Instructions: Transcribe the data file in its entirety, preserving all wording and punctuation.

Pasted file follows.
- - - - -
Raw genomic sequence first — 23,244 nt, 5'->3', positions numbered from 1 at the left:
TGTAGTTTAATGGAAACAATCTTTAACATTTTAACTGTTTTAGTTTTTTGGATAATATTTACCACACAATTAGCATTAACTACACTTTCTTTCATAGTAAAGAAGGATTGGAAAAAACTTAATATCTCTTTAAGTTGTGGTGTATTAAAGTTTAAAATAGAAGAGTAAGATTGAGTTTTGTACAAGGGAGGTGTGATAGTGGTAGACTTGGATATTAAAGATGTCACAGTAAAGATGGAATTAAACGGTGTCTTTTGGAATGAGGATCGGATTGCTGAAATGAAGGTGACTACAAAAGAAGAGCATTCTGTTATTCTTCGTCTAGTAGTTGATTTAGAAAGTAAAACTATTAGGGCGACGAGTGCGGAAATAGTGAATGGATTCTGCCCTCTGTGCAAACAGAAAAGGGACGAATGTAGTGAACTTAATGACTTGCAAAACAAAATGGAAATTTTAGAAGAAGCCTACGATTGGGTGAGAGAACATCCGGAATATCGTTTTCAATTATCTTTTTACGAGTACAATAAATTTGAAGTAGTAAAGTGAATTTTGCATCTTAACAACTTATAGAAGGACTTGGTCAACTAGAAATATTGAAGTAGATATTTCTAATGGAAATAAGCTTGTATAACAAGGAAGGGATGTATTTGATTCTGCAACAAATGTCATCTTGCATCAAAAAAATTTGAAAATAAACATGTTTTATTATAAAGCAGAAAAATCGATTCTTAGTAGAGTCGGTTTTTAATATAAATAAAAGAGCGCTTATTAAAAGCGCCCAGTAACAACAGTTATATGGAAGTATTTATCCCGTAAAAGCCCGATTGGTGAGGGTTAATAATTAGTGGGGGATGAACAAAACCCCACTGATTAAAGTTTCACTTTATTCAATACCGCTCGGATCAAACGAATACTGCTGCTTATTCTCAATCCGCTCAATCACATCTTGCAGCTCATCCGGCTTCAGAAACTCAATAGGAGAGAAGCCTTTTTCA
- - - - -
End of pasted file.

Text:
Raw genomic sequence first — 23,244 nt, 5'->3', positions numbered from 1 at the left:
TGTAGTTTAATGGAAACAATCTTTAACATTTTAACTGTTTTAGTTTTTTGGATAATATTTACCACACAATTAGCATTAACTACACTTTCTTTCATAGTAAAGAAGGATTGGAAAAAACTTAATATCTCTTTAAGTTGTGGTGTATTAAAGTTTAAAATAGAAGAGTAAGATTGAGTTTTGTACAAGGGAGGTGTGATAGTGGTAGACTTGGATATTAAAGATGTCACAGTAAAGATGGAATTAAACGGTGTCTTTTGGAATGAGGATCGGATTGCTGAAATGAAGGTGACTACAAAAGAAGAGCATTCTGTTATTCTTCGTCTAGTAGTTGATTTAGAAAGTAAAACTATTAGGGCGACGAGTGCGGAAATAGTGAATGGATTCTGCCCTCTGTGCAAACAGAAAAGGGACGAATGTAGTGAACTTAATGACTTGCAAAACAAAATGGAAATTTTAGAAGAAGCCTACGATTGGGTGAGAGAACATCCGGAATATCGTTTTCAATTATCTTTTTACGAGTACAATAAATTTGAAGTAGTAAAGTGAATTTTGCATCTTAACAACTTATAGAAGGACTTGGTCAACTAGAAATATTGAAGTAGATATTTCTAATGGAAATAAGCTTGTATAACAAGGAAGGGATGTATTTGATTCTGCAACAAATGTCATCTTGCATCAAAAAAATTTGAAAATAAACATGTTTTATTATAAAGCAGAAAAATCGATTCTTAGTAGAGTCGGTTTTTAATATAAATAAAAGAGCGCTTATTAAAAGCGCCCAGTAACAACAGTTATATGGAAGTATTTATCCCGTAAAAGCCCGATTGGTGAGGGTTAATAATTAGTGGGGGATGAACAAAACCCCACTGATTAAAGTTTCACTTTATTCAATACCGCTCGGATCAAACGAATACTGCTGCTTATTCTCAATCCGCTCAATCACATCTTGCAGCTCATCCGGCTTCAGAAACTCAATAGGAGAGAAGCCTTTTTCA